Tax Committee Update
July 7, 2011
Staff Contact: Ken Pokalsky
The State legislature completed their regular 2011 session June 24th, with approval of a real property tax cap as one of their final actions. While the legislature is likely to return to Albany later this year to address several additional issues, it is unlikely that any significant tax legislation will be on their agenda.
The legislature also passed a flurry of local tax bills, including extensions of local sales tax authority for no fewer than fifty-three municipalities (mostly counties), as well as extensions of various municipal mortgage recording, hotel/motel, real estate transfer and personal income tax extensions.
Moreover, the legislature took final action on a handful of more significant tax measures during May and June. A summary of these bills is provided below. The Business Council's comprehensive summary of the legislative session is available online here.
Complete text of all legislation is available on the Assembly's public web site. Please feel free to contact me for more information, or if you would like to discuss any of these issues.
- Real property tax cap, S.5856 (Skelos)/A.8518 (Lopez), Part A, Chapter 97. This legislation, supported by the Council, imposes a cap on increases in real property tax levies imposed by all local governments (except New York City), and all school districts (except “big five” cities); cap is set at 2 percent or inflation, whichever is lower; applies to all classes of real property; exclusions are provided for some pension related costs, costs related to major tort cases and – for school districts only – voter approved capital expenses. The bill also includes some local government mandate relief, and creates a permanent Mandate Relief Commission.
- Electronic Newspapers and Periodicals, S.5637 (DeFrancisco)/A.8223-A (Farrell). This legislation would exempt electronic news sources and electronic periodicals from sales and compensating use taxes. The Business Council supported this legislation.
- Technology Tax Credit, S.5633-B (Alesi)/A.7705-B (Lupardo). Extends the “qualified emerging technology company” tax credit for capital, development and job training investments until 12/31/2016. The Business Council supported this legislation.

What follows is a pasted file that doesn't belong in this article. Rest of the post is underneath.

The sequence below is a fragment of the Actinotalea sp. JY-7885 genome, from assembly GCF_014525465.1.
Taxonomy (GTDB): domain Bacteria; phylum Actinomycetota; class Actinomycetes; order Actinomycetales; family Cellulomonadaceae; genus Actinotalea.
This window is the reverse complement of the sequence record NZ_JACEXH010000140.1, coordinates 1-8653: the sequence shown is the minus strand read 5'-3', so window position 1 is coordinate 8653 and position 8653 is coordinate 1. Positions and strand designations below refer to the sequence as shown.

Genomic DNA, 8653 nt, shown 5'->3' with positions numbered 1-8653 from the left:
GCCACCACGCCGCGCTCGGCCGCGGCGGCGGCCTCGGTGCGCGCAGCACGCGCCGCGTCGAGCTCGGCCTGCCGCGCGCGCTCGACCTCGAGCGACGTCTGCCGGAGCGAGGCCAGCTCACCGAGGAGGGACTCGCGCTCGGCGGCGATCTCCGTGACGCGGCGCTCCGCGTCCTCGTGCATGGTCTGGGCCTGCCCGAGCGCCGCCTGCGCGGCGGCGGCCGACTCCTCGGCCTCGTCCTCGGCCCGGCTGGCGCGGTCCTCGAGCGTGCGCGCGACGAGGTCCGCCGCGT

- Taxpayer Advocate, S.1072 (DeFrancisco)/A.6429 (Kavanagh). While the office of Taxpayer Advocate was created administratively by Governor Paterson in 2009, this bill codifies the office in statute; provides that the Taxpayer Advocate is to be appointed by the Governor, subject to Senate approval; and provides that the Advocate will report to the Tax Commissioner but will operate independently of the Commissioner. The Advocate is charged with assisting taxpayers in resolving problems with the tax department; identifying areas in which taxpayers have problems dealing with the department; preparing an annual report identifying significant compliance problems and actions taken to address them, and recommending legislative and administrative reforms. Note that similar legislation was vetoed in 2008. The Business Council has not taken a position on this legislation.
- Statute of Limitations, S.3946 DeFrancisco/A.7238 (Farrell) @ request of Department of Taxation and Finance. Established a fixed 20-year statute of limitations on the time to collect tax liabilities from first date that a warrant could be filed by the Commissioner; applies to all taxes administered by the Commissioner of Taxation and Finance. The Business Council supported this legislation.
- Offer in Compromise Program, S.3945-A (DeFrancisco)/A.8180 (Farrell) @ request of Department of Taxation and Finance. This bill amends the current offer in compromise program to: allow taxpayers to participate if full payment would cause undue economic hardship; and to increase the threshold for requiring an Opinion of Counsel to $50,000 or more. The Business Council has not taken a position on this legislation.